Why is smoking cool again?
Haven’t we been over this before? We mean the whole battle over smoking being cool. Back in the 1950s and 1960s, when we beauty docs were either little girls or not even twinkles in our parents’ eyes, smoking in movies and TV was all the rage. If you were a femme fatale, detective or tough guy, you had to be wreathed in cigarette smoke. But by the 1990s society and public health efforts had effectively countered the image of smoking as the essence of coolness, in part with smoking bans and advertising like the famous faux-Marlboro billboards where one cowboy says to another, “Bob, I’ve got cancer.” Essentially, we thought we had this smoking thing licked, but apparently—and disturbingly—we were wrong.
Now comes a study from the University of Staffordshire in the UK showing that Brits age 17-24 worry about the effects of smoking on their appearance but most don’t intend to consider quitting until they see visible signs of damage. Now, smoking has always been more of an issue in Europe, where it’s widespread, but this is a very dangerous attitude, especially if it’s reflected here in the U.S. First of all, damage to skin and teeth occurs at the microscopic level long before it’s visible to the naked eye. Second, and perhaps more important, smoking may be the single most damaging thing you can do to your general health, and as we’ve said before, health is beautiful. Health is a stage of the Beauty-Brain Loop, so if you negatively impact your health, you’re going to harm all the other aspects of your beauty.
Public officials in the UK have said that they intend to use the results of the study to create a series of new public service advertisements highlighting the ways in which smoking can damage the looks of appearance-conscious young people. Well done, but why wait? Let’s bring the news to the people right now! These are some of the major ways in which cigarette smoking damages your skin, hair, teeth, and overall exterior:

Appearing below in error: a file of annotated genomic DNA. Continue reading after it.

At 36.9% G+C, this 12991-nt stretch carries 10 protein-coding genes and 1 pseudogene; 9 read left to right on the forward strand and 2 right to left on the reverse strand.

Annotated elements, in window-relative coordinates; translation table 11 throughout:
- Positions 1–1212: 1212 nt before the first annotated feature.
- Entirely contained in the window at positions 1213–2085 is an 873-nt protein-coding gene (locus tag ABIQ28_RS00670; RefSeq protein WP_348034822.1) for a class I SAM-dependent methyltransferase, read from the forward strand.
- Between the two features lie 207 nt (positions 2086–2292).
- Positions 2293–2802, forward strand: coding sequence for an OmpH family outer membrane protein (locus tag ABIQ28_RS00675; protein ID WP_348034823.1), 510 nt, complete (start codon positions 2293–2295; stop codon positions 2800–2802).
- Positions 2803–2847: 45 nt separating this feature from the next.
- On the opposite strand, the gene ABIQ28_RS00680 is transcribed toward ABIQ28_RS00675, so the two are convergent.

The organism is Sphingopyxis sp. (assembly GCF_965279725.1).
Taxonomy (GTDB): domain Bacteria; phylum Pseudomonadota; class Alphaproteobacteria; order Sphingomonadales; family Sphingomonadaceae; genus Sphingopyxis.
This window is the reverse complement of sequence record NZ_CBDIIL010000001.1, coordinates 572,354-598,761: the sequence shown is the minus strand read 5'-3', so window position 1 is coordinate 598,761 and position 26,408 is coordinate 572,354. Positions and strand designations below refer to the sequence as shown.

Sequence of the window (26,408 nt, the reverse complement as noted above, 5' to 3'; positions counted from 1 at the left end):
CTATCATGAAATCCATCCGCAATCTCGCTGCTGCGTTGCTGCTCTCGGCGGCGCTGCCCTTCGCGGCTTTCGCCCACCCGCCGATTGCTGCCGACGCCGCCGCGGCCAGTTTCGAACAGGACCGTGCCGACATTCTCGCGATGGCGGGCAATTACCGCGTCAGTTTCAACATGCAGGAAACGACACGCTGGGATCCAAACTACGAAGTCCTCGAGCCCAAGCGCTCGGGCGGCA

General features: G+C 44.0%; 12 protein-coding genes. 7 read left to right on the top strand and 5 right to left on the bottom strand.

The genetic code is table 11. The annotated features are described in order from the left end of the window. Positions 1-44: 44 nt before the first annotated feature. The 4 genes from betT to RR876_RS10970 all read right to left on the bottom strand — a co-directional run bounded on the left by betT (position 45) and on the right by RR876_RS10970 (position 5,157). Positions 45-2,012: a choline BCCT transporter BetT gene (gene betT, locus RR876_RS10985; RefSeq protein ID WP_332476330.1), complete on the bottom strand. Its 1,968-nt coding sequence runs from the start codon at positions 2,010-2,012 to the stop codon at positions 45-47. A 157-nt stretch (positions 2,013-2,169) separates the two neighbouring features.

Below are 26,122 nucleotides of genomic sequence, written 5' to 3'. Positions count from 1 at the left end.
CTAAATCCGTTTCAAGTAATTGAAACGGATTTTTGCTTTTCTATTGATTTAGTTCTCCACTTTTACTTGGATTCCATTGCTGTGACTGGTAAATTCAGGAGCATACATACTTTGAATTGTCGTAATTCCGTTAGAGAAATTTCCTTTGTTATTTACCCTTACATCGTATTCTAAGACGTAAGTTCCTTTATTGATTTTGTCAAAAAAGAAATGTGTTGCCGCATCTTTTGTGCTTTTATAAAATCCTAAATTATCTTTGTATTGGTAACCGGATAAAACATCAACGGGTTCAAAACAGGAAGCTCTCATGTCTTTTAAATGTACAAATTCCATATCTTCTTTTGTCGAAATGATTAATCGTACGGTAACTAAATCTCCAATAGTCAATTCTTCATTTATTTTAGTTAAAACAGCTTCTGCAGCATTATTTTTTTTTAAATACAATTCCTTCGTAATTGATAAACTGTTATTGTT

- Smoking releases free radicals in your lungs, producing an inflammation response throughout the body. This affects the skin by accelerating cellular breakdown, producing wrinkles and the gray pallor commonly known as “smoker’s face.”
- It reduces the level of oxygen in your blood and thus depletes the collagen in your skin. This can cause sagging and a premature aging.
- The reduced circulation caused by smoking also causes the skin to become thinner, making fine lines and wrinkles more noticeable.
- It yellows teeth and causes bad breath.
Smoking is also highly addicting because the nicotine and other addictive chemicals go right to the lungs and bloodstream, so it’s very easy to get hooked. Young smokers are very vulnerable to this rapid physiological addiction to tobacco.
We could go on, but why? It’s common knowledge that smoking is terrible for your body, inside and out. We’re not sure that any public service ads are going to dissuade youth, who always think they’re immortal, but it’s worth a try. If you think about the effect that smoking has on Inner Beauty (making you feel bad about being a smoker and not being able to quit) and on Environment (repelling other people who hate the smoke and ruining the area around you), there may be nothing more toxic to the Beauty-Brain Loop. We’ll keep an eye out for similar research in the U.S….and hope for better results.
Debi & Eva